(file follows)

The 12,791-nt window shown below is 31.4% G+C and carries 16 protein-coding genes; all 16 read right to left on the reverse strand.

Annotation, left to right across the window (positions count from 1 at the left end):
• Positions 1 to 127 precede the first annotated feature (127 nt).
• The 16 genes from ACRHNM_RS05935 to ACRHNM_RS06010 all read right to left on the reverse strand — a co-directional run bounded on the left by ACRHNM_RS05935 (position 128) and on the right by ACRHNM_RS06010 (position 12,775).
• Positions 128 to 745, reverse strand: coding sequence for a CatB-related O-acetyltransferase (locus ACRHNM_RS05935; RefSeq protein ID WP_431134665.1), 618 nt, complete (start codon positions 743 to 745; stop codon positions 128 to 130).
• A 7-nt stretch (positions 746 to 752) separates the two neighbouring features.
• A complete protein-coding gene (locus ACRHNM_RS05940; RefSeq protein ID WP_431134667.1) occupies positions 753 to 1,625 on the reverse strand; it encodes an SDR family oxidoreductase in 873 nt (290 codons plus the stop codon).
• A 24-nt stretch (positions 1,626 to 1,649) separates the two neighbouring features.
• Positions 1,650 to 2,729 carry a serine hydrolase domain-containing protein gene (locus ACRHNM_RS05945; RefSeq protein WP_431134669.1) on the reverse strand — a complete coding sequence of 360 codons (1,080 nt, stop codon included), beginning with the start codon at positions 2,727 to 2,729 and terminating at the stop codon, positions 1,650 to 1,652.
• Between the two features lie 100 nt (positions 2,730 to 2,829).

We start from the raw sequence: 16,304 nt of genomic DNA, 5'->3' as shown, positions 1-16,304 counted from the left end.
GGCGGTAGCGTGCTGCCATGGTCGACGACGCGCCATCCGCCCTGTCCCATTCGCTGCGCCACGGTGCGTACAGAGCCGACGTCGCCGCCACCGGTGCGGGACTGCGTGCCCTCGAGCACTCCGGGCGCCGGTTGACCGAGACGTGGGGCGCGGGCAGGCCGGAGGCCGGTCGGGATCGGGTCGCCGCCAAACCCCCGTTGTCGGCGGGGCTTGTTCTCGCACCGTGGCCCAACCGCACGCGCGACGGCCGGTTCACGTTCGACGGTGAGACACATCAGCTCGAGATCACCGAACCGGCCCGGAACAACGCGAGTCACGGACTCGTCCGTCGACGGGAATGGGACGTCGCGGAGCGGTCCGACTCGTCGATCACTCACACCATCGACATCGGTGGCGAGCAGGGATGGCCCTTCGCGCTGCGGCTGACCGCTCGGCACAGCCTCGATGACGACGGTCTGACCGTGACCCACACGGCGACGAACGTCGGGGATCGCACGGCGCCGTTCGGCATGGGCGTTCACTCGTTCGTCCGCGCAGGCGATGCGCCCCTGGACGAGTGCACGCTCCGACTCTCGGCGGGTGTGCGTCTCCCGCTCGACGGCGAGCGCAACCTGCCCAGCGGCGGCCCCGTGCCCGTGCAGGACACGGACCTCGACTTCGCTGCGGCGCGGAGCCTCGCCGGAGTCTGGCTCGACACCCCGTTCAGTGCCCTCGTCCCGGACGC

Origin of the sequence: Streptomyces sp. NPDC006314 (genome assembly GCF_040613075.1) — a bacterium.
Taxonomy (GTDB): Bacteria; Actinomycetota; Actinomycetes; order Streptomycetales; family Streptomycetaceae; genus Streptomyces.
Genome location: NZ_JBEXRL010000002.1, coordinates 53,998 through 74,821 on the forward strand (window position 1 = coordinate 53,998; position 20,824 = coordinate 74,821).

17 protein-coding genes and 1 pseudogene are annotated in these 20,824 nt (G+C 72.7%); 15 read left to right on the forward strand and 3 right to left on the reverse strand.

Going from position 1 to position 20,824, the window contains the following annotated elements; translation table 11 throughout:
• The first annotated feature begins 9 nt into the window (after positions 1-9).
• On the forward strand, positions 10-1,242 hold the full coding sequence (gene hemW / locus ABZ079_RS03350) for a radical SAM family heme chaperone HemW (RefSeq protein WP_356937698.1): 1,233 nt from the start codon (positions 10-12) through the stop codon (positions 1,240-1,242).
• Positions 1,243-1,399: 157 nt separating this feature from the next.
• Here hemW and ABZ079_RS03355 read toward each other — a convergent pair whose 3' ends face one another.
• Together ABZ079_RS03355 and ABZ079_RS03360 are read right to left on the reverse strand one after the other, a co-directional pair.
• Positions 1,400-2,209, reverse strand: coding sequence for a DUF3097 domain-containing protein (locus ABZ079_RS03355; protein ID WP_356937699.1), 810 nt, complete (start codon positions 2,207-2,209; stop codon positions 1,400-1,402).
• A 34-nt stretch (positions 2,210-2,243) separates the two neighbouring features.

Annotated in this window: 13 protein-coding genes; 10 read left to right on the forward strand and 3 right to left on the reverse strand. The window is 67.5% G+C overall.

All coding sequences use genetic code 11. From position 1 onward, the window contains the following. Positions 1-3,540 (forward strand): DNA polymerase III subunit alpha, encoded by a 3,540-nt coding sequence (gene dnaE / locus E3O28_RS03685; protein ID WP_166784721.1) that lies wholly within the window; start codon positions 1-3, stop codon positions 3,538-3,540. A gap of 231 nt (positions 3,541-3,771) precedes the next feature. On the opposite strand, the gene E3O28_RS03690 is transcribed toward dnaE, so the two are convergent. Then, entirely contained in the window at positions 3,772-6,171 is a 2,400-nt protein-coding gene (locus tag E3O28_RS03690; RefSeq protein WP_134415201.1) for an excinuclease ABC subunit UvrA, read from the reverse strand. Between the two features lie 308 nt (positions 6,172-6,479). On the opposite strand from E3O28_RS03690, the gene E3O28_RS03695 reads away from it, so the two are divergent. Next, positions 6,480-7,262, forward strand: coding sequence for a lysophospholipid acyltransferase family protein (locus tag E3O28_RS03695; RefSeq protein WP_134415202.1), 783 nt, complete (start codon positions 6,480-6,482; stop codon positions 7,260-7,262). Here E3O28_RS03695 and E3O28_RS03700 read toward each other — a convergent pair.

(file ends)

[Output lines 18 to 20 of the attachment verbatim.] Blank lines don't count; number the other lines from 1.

• The first annotated feature begins 9 nt into the window (after positions 1-9).
• On the forward strand, positions 10-1,242 hold the full coding sequence (gene hemW / locus ABZ079_RS03350) for a radical SAM family heme chaperone HemW (RefSeq protein WP_356937698.1): 1,233 nt from the start codon (positions 10-12) through the stop codon (positions 1,240-1,242).
• Positions 1,243-1,399: 157 nt separating this feature from the next.